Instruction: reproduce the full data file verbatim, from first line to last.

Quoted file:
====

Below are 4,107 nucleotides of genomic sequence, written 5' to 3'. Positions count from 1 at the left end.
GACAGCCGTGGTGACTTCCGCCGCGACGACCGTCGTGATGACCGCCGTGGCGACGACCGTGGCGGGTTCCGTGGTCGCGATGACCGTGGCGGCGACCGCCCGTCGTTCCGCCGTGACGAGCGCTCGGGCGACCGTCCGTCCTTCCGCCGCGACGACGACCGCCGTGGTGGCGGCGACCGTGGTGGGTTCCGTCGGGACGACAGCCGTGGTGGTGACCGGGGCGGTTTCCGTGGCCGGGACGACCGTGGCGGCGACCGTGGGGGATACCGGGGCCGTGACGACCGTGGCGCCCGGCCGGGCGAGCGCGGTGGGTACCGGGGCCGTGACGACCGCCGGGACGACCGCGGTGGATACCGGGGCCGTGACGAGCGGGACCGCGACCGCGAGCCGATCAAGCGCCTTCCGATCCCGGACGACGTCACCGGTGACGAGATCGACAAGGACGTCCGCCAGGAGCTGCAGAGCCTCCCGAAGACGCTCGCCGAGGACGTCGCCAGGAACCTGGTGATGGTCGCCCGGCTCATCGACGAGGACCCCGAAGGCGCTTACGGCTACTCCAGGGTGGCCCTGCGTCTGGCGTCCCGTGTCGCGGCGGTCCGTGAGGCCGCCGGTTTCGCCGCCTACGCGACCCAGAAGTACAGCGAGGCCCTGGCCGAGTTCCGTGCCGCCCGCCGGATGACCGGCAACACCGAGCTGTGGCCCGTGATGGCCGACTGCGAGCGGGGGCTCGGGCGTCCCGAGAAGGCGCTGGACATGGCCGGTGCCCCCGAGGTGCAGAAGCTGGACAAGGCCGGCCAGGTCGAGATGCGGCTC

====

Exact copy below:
Below are 4,107 nucleotides of genomic sequence, written 5' to 3'. Positions count from 1 at the left end.
GACAGCCGTGGTGACTTCCGCCGCGACGACCGTCGTGATGACCGCCGTGGCGACGACCGTGGCGGGTTCCGTGGTCGCGATGACCGTGGCGGCGACCGCCCGTCGTTCCGCCGTGACGAGCGCTCGGGCGACCGTCCGTCCTTCCGCCGCGACGACGACCGCCGTGGTGGCGGCGACCGTGGTGGGTTCCGTCGGGACGACAGCCGTGGTGGTGACCGGGGCGGTTTCCGTGGCCGGGACGACCGTGGCGGCGACCGTGGGGGATACCGGGGCCGTGACGACCGTGGCGCCCGGCCGGGCGAGCGCGGTGGGTACCGGGGCCGTGACGACCGCCGGGACGACCGCGGTGGATACCGGGGCCGTGACGAGCGGGACCGCGACCGCGAGCCGATCAAGCGCCTTCCGATCCCGGACGACGTCACCGGTGACGAGATCGACAAGGACGTCCGCCAGGAGCTGCAGAGCCTCCCGAAGACGCTCGCCGAGGACGTCGCCAGGAACCTGGTGATGGTCGCCCGGCTCATCGACGAGGACCCCGAAGGCGCTTACGGCTACTCCAGGGTGGCCCTGCGTCTGGCGTCCCGTGTCGCGGCGGTCCGTGAGGCCGCCGGTTTCGCCGCCTACGCGACCCAGAAGTACAGCGAGGCCCTGGCCGAGTTCCGTGCCGCCCGCCGGATGACCGGCAACACCGAGCTGTGGCCCGTGATGGCCGACTGCGAGCGGGGGCTCGGGCGTCCCGAGAAGGCGCTGGACATGGCCGGTGCCCCCGAGGTGCAGAAGCTGGACAAGGCCGGCCAGGTCGAGATGCGGCTC